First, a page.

• If only the female partner has travelled to a higher risk area, that you use condoms or abstain from sex for at least eight weeks after the onset of symptoms or last possible Zika virus exposure.
  • If only the male partner has travelled to a higher risk area, that you use condoms or abstain from sex for three months after the onset of symptoms or last possible Zika virus exposure.


For egg and sperm donors

Because Zika can be sexually transmitted, and the link between the virus and birth defects or microcephaly, at Repromed we have strict screening procedures for egg and sperm donors. 

These screening procedures determine whether a person might have recently visited any higher risk areas, and whether they have recently had sexual intercourse with anyone who has visited higher risk areas.

If you are planning to donate eggs or sperm, it’s important that you’re aware there may be some delay in your donation or you may no longer be eligible:

  • If you have visited an affected region and have no bites or symptoms, your donation will be delayed for six months. 
  • If you have been bitten by a mosquito from a Zika virus area or you have symptoms, you won’t be eligible to donate.

For more information about the Zika virus and how this might affect your fertility plans or treatment, see our Zika ReproFact sheet which has helpful tips and advice.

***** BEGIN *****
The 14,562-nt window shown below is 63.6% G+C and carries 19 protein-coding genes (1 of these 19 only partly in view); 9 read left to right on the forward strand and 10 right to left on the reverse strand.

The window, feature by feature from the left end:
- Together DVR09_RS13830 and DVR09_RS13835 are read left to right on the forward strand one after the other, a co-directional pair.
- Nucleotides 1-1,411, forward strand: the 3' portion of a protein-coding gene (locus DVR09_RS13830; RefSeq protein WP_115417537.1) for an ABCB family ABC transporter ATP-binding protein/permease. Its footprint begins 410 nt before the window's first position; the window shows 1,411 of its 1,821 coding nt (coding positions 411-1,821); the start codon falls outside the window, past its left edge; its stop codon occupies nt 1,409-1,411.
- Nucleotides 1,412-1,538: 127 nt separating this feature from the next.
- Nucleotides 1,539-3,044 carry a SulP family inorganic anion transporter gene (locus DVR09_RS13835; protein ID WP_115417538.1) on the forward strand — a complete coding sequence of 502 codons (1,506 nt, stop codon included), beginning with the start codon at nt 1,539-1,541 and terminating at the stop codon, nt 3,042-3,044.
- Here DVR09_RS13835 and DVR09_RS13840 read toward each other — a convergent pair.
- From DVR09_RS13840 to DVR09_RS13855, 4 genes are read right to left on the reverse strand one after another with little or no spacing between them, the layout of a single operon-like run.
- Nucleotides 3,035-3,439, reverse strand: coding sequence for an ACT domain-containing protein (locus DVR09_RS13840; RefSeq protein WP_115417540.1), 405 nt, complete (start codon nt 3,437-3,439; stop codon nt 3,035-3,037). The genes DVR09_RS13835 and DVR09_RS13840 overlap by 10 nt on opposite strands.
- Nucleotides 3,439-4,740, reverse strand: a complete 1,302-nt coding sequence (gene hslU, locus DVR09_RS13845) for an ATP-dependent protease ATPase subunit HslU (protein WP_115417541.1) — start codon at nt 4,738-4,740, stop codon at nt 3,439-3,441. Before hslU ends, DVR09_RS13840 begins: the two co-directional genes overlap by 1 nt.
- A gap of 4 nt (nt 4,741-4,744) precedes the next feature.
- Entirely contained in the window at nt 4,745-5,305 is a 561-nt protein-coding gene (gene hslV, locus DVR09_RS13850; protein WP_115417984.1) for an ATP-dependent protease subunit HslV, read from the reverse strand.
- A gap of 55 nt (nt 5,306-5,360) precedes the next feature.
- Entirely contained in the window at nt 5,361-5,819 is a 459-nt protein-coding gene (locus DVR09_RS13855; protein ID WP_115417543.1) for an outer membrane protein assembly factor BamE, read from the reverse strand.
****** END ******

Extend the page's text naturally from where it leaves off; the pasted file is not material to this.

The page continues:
Get in touch

We’re here to help so for any further questions, please get in touch with our team at or call us on 09 524 1232.

Published November 2022.

Megan Black

Nurse Manager


Megan leads the nursing team through the continually changing face of IVF. She works in a multidisciplinary team, providing the essential organization between the doctors and laboratory and ensuring communication between all departments.

Megan started her IVF nursing career in the United Kingdom, working in two large London clinic’s before returning to New Zealand. She is also the Secretary of Fertility Nurses of Australasia.

I love working with people and see nursing as a vocation, not a job. I usually spend my downtime absorbed in a good book and planning my next travel adventure.